APS Fellow Usha Goswami has been named a recipient of the Yidan Prize for Education, which recognizes her world-leading research on the importance of linguistic rhythm pattern recognition in reading acquisition. The Yidan prize, designed to promote innovative education findings on a global scale, is the largest international prize in education research and development.
“I am deeply honoured to receive the Yidan Prize, and to join the other highly distinguished Yidan Laureates,” said Goswami in a statement. “I have been interested in children’s reading development since training as a primary school teacher, and since then I have aimed to produce research to support children’s early reading acquisition across languages and to ameliorate developmental dyslexia across languages.”
Goswami, a professor of cognitive developmental neuroscience at the University of Cambridge, is an international leader in literacy research. Her work has redefined the way psychological scientists understand the reading difficulties associated with dyslexia. Her research has established the condition, previously thought to be a visual disorder, as a language disorder resulting from impaired rhythmic processing, which causes individuals to hear language differently. These findings have cleared the way for educational interventions with the potential to improve reading outcomes for millions of children worldwide.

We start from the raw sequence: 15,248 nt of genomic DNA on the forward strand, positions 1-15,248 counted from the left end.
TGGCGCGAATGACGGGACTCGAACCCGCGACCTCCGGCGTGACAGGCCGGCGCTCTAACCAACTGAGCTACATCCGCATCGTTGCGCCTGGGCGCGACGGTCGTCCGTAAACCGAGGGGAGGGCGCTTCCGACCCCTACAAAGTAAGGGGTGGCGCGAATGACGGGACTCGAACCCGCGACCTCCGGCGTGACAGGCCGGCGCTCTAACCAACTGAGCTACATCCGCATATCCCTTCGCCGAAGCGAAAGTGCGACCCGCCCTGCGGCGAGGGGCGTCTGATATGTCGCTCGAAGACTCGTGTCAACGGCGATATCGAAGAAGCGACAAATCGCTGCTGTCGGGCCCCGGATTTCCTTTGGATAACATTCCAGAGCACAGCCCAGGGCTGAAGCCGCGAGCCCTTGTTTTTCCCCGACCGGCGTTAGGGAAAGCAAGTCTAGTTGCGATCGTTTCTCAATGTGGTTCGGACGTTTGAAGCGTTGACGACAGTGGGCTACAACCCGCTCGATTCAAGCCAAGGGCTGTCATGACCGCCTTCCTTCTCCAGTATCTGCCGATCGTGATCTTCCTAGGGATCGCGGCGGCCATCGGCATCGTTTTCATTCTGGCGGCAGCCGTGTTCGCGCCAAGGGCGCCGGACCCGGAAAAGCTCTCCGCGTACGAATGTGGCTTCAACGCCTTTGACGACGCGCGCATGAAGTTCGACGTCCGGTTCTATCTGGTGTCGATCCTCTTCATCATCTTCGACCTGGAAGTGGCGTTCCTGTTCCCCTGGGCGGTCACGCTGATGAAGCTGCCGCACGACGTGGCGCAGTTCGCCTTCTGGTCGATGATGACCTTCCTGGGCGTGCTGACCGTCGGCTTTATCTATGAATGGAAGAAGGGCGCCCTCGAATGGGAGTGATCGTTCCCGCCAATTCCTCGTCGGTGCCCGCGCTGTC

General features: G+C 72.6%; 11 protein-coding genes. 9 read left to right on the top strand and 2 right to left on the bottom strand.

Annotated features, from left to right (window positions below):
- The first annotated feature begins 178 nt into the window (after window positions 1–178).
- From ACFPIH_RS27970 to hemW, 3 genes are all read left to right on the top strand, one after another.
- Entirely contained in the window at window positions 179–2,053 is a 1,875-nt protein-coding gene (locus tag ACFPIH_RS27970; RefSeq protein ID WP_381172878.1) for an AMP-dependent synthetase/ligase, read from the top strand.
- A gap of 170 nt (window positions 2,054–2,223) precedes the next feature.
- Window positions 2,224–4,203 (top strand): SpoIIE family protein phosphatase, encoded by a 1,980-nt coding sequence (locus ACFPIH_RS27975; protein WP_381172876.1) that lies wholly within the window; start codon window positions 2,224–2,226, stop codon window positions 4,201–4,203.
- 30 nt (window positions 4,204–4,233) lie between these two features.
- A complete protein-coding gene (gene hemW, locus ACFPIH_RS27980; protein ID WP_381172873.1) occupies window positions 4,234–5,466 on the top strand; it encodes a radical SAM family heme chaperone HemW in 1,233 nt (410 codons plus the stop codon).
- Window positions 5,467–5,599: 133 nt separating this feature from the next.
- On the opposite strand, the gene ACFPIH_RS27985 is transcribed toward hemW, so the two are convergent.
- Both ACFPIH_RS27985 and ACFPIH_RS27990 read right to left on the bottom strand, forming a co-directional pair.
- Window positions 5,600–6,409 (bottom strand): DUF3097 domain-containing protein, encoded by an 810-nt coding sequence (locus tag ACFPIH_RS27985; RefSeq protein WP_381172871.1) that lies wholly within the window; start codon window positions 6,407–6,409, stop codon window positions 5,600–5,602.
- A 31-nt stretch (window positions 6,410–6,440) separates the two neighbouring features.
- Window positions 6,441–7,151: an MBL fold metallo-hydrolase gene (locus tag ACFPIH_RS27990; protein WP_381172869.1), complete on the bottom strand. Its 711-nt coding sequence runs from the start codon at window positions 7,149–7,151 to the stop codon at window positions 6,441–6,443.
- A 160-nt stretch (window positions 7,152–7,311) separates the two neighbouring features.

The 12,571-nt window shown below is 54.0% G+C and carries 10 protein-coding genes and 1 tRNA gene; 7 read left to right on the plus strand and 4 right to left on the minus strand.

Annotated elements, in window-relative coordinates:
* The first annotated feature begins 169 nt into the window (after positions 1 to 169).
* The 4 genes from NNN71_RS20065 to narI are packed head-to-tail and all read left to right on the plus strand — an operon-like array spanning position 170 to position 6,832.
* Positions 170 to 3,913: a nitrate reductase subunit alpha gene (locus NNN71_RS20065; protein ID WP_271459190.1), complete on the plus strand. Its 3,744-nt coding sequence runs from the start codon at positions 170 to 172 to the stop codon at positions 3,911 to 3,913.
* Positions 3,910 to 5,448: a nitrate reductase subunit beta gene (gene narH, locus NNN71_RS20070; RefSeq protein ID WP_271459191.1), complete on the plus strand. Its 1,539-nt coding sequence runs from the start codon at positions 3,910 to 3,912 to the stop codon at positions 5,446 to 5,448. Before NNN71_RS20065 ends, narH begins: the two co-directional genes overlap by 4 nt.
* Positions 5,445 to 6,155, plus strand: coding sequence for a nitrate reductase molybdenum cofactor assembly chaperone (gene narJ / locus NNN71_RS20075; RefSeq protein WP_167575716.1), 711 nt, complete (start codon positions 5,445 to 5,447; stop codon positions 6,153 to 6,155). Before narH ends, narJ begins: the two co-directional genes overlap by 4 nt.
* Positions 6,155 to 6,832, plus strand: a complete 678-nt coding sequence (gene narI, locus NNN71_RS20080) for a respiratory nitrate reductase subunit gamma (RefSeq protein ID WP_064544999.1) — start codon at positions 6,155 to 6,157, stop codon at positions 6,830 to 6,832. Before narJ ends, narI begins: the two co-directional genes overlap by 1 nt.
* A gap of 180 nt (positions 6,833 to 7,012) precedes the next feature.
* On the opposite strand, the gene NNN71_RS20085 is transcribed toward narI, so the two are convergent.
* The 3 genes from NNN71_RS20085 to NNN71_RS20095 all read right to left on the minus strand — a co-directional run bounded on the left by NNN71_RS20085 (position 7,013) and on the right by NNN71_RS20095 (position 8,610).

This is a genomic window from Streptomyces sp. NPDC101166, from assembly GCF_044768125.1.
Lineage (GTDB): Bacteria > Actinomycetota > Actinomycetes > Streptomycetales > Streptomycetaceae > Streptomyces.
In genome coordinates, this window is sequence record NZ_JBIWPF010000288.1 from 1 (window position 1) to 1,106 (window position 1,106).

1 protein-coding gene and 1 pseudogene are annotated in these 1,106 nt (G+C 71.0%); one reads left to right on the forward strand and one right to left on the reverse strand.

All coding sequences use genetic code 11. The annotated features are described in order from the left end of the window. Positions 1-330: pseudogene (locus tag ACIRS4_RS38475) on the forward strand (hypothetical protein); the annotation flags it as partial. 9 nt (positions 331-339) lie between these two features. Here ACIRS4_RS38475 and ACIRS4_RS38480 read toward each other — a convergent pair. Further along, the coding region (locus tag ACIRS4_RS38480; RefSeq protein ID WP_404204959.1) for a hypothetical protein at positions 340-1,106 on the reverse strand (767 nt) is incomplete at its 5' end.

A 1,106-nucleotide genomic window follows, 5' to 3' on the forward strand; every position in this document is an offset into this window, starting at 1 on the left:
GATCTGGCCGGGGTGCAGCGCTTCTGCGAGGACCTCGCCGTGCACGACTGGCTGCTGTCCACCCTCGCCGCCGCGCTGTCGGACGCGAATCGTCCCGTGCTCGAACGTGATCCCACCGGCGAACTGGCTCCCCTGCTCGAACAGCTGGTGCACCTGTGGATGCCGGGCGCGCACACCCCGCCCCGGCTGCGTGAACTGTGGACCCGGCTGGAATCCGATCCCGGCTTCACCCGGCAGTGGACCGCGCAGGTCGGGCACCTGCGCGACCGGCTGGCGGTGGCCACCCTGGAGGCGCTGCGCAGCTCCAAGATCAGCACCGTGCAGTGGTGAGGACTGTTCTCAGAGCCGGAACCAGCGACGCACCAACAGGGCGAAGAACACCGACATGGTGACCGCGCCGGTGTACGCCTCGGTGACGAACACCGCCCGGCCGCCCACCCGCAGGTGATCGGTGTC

Goswami is the director of the Centre for Neuroscience in Education, a fellow of the British Academy, and has published eight books, including Child Psychology: A very short introduction.
The Yidan Prize, founded by Chinese philanthropist Charles Chen Yidan, includes a $1.9 million cash prize. It will also provide an additional $1.9 million in funding toward Goswami’s future education initiatives, including a research program on oral language difficulties. Goswami will also receive a gold medal alongside recipient Sir Fazle Hasan Abed – founder of BRAC, a nonprofit focused on empowering the poor in Asia and Africa – in an official ceremony December 1, 2019 in Hong Kong.